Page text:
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SCHIFFSTECHNIK | SHIP

SCHIFFSTECHNIK | SHIP TECHNOLOGY Cross-fertilization to optimize performance Ship operators and a wide variety of industry stakeholders met at the HullPIC and PortPIC conferences to discuss better ship performance and biofouling management strategies. The event was held in Certosa di Pontignano in Italy and in a hybrid format. By Richard Marioth Certosa di Pontignano is a cloister near Siena, Italy. It is said that a blessed monk had arranged for the church to have, as a relic, a ring received from a mystical marriage. About 600 years later the hull & propeller performance insight conference (HullPIC) and the Port In-Water Cleaning Conference (PortPIC) chose the cloister as their venue. Could the spirit of the mystical marriage be felt? – Not sure, we lack accurate data on this. A typical problem for vessel performance analysts. Actually, it was voted during the conference survey that the challenges due to lack of correct data and good analytical models are bigger for the shipping community than the challenges related to CII and EEXI compliance or the lack of retrofit solutions. The widely perceived challenges in performance monitoring have many reasons. In the first instance there is the measurement side. Crews onboard need to monitor and maintain the sensors regularly. More data scatter occurs on the analysis side when this is not happening, leading to useless results. The validity of publicly available data like AIS data is typically not ensured. Maersk presented an analysis at the conference where a substantial amount (≈20 %) of historical AIS position measurements sent to shore did not reflect reality. In the second instance there is the analysis side. Analytics used stem from two different domains. On the one hand, there are analysis methods from naval architects, physically sound but actually only developed to verify speed & power at the vessel’s design point, not for all the off-design conditions under which the vessels are sailing. Alternatively, there are methods using machine learning, artificial intelligence and general data science. These glorifications of statistics may however ignore physical principles from time to time. Despite these issues, both methods can lead to feasible results and there was wide consensus at the conference that doing performance monitoring is absolutely worth the effort. »There © HANSA are still huge quantification challenges arising from poor data and analysis methods. I see the conference as a great facilitator for knowledge sharing that has and will increase understanding and capabilities in the shipping industry,« said Ditte Gundermann from Hempel. In the wake of the ISO 19030 In fact, intelligent validation and hybrid modelling concepts presented during the conference can partially cope with the challenges. The quality of public available data can be improved substantially by adding several cross-verification layers as described by Angelo Ikonomakis from shipping company Maersk. More and more vendors use data fusion to improve The double-conference was held in a hybrid format data quality and derive cheaper, yet reasonably accurate models. Some of those methods were presented at the conference. Casimir Morobé, who recently founded the start-up Toqua, commented: »The shipping market often seems closed up when one comes from outside. I was surprised that so many people gather at HullPIC to share their knowledge at this level of detail.« The reason for the very collaborative atmosphere of HullPIC might be that it was introduced in the wake of the ISO 19030 development and when the standard was released in 2016, by far not all challenges were solved and the need for cooperation remained. »ISO 19030 has helped us developing, but we now feel that our systems are beyond the standard,« said Ivana Melillo, Fleet Pe- 32 HANSA – International Maritime Journal 01 | 2022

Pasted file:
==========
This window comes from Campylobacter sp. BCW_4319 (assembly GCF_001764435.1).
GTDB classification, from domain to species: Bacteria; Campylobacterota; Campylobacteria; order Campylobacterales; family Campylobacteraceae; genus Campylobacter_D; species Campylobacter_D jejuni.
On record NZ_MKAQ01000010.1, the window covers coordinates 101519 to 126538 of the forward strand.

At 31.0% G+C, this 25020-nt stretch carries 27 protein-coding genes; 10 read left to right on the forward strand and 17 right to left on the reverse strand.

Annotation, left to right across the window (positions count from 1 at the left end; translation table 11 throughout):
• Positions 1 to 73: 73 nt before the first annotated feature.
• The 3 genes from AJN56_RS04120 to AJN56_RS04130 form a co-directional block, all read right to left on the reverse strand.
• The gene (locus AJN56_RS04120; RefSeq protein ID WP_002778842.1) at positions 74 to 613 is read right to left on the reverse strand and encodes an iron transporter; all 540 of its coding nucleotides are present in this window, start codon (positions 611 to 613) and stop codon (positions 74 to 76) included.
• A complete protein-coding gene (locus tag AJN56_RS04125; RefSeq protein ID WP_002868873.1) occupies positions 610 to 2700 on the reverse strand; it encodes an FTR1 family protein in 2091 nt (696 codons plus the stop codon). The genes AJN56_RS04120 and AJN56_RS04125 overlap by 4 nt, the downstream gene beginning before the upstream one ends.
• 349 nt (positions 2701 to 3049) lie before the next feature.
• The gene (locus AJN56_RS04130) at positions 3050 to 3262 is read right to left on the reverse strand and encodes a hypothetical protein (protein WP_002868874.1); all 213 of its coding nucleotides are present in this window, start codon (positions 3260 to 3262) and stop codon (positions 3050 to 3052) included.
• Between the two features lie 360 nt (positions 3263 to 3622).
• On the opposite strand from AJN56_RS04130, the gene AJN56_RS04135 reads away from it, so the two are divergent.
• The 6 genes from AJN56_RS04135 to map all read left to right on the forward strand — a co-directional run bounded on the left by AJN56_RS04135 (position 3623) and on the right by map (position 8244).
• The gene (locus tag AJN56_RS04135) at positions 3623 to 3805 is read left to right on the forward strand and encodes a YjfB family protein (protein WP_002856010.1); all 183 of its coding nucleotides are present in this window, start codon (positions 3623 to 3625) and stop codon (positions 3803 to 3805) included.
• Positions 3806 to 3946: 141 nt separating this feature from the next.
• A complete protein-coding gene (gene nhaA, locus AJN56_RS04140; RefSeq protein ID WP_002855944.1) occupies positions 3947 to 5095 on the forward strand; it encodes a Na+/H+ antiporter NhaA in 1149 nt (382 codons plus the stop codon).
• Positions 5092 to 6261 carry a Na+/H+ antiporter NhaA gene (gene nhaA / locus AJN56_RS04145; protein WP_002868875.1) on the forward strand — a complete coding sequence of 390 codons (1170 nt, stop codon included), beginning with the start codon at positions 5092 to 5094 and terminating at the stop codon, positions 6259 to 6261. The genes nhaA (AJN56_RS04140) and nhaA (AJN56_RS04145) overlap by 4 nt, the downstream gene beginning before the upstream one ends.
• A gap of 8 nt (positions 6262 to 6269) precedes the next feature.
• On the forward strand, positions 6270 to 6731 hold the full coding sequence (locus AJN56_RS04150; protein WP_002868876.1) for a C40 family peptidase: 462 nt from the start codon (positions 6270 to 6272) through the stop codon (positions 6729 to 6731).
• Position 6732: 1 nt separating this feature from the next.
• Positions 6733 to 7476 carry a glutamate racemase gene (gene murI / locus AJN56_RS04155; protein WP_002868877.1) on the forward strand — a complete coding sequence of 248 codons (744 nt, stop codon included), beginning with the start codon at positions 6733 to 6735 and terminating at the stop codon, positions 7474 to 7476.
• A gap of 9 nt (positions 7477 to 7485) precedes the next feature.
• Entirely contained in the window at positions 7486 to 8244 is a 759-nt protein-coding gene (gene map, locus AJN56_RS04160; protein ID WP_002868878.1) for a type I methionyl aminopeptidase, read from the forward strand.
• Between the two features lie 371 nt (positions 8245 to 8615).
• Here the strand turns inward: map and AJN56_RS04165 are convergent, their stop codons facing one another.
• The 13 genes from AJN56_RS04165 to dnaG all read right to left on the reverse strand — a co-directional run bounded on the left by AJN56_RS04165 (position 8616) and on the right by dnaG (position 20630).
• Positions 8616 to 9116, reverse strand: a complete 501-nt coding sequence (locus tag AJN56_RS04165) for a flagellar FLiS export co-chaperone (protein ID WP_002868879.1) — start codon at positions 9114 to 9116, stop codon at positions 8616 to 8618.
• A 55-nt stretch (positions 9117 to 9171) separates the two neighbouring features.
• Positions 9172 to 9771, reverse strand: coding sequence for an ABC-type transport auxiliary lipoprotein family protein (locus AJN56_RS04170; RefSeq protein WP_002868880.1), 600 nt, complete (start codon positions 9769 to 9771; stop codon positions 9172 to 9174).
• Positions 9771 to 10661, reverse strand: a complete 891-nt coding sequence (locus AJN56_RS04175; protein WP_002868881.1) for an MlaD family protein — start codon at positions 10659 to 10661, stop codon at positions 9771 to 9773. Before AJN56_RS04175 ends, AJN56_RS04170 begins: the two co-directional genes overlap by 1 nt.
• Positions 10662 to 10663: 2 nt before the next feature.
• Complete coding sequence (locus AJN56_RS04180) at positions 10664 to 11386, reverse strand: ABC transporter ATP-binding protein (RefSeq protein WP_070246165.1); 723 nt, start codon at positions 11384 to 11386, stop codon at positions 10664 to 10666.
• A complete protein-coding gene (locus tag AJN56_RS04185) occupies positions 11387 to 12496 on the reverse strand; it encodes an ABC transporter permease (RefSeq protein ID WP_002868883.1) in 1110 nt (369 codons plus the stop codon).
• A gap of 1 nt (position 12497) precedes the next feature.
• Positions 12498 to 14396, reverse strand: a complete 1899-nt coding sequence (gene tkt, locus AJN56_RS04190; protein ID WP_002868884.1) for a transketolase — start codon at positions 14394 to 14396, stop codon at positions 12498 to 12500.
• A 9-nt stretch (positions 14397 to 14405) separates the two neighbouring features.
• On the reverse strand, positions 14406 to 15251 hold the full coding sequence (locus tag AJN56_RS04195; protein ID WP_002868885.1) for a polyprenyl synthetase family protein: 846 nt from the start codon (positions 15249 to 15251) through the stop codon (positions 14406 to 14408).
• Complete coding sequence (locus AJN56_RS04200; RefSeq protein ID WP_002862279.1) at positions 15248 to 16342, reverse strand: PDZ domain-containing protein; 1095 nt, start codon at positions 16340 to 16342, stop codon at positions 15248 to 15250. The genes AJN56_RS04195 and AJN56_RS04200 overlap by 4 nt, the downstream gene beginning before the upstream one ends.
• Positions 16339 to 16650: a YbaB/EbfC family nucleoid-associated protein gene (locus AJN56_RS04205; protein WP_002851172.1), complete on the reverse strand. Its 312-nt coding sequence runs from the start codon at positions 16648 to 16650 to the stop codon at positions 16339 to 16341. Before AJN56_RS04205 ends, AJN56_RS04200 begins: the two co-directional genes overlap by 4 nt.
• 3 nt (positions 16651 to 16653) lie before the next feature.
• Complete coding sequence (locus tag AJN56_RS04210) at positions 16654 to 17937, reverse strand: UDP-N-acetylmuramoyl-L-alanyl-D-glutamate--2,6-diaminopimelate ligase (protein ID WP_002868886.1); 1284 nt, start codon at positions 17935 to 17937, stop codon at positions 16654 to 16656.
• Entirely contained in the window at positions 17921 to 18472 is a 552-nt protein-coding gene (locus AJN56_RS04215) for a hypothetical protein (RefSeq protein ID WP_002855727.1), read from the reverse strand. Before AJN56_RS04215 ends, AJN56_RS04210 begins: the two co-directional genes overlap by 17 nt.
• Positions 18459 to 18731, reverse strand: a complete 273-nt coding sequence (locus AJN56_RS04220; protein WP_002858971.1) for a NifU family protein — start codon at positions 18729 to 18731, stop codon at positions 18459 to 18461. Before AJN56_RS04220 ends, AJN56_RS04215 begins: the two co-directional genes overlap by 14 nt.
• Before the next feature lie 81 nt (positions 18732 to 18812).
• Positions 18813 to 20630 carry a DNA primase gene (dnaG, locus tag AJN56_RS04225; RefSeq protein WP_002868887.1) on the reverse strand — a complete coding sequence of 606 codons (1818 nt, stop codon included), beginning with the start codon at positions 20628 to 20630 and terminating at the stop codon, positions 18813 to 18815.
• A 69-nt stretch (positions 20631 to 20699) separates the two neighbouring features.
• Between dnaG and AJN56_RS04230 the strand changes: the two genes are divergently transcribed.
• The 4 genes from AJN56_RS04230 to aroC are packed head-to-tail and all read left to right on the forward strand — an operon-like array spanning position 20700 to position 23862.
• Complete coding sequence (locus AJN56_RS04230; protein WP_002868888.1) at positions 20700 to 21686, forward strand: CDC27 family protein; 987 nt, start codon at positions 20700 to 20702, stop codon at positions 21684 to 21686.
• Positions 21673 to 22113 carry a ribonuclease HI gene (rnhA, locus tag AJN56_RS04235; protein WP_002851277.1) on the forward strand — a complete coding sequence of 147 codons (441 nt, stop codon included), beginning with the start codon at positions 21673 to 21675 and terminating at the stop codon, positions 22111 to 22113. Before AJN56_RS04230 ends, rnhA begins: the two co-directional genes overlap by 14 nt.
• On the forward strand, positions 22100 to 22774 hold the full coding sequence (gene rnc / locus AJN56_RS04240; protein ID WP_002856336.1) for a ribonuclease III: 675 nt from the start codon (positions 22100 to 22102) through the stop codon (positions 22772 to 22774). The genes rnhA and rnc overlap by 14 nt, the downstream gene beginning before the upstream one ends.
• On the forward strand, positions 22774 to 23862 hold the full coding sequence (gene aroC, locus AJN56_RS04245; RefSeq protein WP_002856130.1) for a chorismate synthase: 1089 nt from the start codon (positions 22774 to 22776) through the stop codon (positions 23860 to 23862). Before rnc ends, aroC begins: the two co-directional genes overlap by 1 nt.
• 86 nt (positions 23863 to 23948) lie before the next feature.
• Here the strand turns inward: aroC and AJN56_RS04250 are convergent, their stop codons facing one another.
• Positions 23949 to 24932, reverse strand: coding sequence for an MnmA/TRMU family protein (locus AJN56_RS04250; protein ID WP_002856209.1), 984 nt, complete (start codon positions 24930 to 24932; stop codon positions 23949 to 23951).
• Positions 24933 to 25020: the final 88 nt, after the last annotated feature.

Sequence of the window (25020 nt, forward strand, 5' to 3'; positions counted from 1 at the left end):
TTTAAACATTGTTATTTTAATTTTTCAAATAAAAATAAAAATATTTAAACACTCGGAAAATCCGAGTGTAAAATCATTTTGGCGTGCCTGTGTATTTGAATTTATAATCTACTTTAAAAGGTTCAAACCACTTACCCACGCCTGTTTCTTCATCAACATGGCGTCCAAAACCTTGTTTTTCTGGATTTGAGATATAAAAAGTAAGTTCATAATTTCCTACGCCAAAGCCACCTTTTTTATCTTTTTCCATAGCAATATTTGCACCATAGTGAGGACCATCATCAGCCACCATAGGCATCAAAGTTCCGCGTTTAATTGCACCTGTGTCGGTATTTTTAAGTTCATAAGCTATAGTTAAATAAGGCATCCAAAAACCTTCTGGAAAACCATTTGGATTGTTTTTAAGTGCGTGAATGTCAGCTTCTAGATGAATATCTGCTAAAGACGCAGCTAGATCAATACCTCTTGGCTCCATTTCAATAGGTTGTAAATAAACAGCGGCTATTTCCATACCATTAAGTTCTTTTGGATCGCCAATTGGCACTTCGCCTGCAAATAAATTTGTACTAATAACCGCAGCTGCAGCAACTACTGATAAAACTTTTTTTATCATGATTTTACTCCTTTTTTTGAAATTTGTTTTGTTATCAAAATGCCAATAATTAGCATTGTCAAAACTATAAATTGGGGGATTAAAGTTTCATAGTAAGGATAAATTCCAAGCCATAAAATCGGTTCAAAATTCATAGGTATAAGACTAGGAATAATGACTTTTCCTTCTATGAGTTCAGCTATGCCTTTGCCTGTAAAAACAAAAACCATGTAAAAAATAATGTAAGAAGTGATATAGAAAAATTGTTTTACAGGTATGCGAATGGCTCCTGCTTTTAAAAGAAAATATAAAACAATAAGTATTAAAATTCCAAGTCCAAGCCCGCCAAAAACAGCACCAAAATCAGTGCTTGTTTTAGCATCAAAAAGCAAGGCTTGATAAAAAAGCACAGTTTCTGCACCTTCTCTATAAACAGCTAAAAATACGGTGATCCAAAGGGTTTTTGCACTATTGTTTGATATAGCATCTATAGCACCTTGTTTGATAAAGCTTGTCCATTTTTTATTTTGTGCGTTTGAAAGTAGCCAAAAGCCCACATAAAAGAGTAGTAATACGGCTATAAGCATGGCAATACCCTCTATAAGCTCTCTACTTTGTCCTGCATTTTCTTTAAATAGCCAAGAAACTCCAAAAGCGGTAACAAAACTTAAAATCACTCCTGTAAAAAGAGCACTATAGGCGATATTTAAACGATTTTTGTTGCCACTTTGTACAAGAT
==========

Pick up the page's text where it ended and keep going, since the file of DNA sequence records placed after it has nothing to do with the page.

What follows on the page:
SCHIFFSTECHNIK | SHIP TECHNOLOGY formance Manager, d’Amico Shipping Group. She also pointed out that »Regulations, also local regulations, may require shipping companies to monitor the vessels permanently.« Monitoring might be prescribed by regulations, but it is also increasingly being realized that it helps shipping companies in their business. About 75 % of the participants of the conference survey rated the value of having high-frequency measurements for improvements on the Carbon Intensity Index (CII) to be significant or even very significant. »Still a huge challenge« »The good news is that the adoption of advanced antifouling coatings, better performance monitoring and in-water cleaning standards is on the rise and likely to continue,« said Geir Axel Oftedahl from Jotun, but added a caveat: »Still, biofouling remains a huge challenge which needs to be addressed.« –This is why in 2021 HullPIC did not come alone. »Even the best and most sophisticated monitoring does not save any fuel by itself,« said Volker Bertram, the organizer of the conference. Hence, he chose to combine the conference this year with the Port In- Water Cleaning Conference where the latest advancements in the field of hull and propeller cleaning were discussed and presented. One could observe two trends in this field. First, there are several initiatives which focus on the improvement of the quality of cleaning operations, like the Bimco standard for hull cleaning. Aron Frank Sørensen from the global shipping organisation commented: »The standard shall help ensure that the cleaning process is planned, safe and effective, the environmental impact is controlled, and properties of antifouling systems are preserved, and that approval of in-water cleaners is internationally accepted.« Safety aspects of hull cleaning were addressed during the conference as well. »The international business of Hull Cleaning is a risky business for the life of people. It reminds me of the wild west. We need representatives from the regulating authorities to be more involved in the conference to discuss new developments, standards and actions within the industry to make the business safer and establish a level playing field, commented Alex Noordstrand from Fleet- Cleaner. The other trend is the use of alternative concepts and new technologies which are becoming mature, just like the Jotun Hull Skater presented during the conference. The idea is to monitor biofouling and clean more frequently (proactively). The term »grooming« is often used to describe this way of proactive hull cleaning. Runa Skarbø (Bellona) addressed the need for development of a standard for this type of cleaning operation as well. Proactive cleaning cannot be compared to conventional cleaning operations with capture. »There are many innovations and new solutions coming into the market and there’s a need to share knowledge, insights and act collectively to address the global biofouling issue. And that is why we meet annually for in-depth, technical talks,« stressed Oftedahl. A clear message Sharing knowledge to be stronger together is the core element of HullPIC and Port- PIC. This happens through presentations and the networking during the breaks and in the evenings. The atmosphere was outstanding for this in 2021. The beauty of the historic cloister supported by late Italian summer weather of 25 degrees and sun left any other conference in the field in the shade. Combining the HullPIC and PortPIC turned out to be a blessing in disguise, as the two communities have much potential for »cross-fertilization«. Participants were discussing joint battle plans for the market and scheming together for future possible solutions for nowadays challenges. Some of these topics will likely be presented at HullPIC 2022, to be held in Ireland. What is left for now is a clear message: Hull & propeller performance management and in-water cleaning can improve vessel energy efficiency, reduce carbon intensity and protect the environment. But there is no one solution that fits all. Industry stakeholders, including regulators, port authorities, ship operators and technology providers must work together, share insights, and take action to achieve the optimum. How would you rate the value of having high frequency measurements for CII improvements? Participants were asked for their opinion on technological developments © Marioth HANSA – International Maritime Journal 01 | 2022 33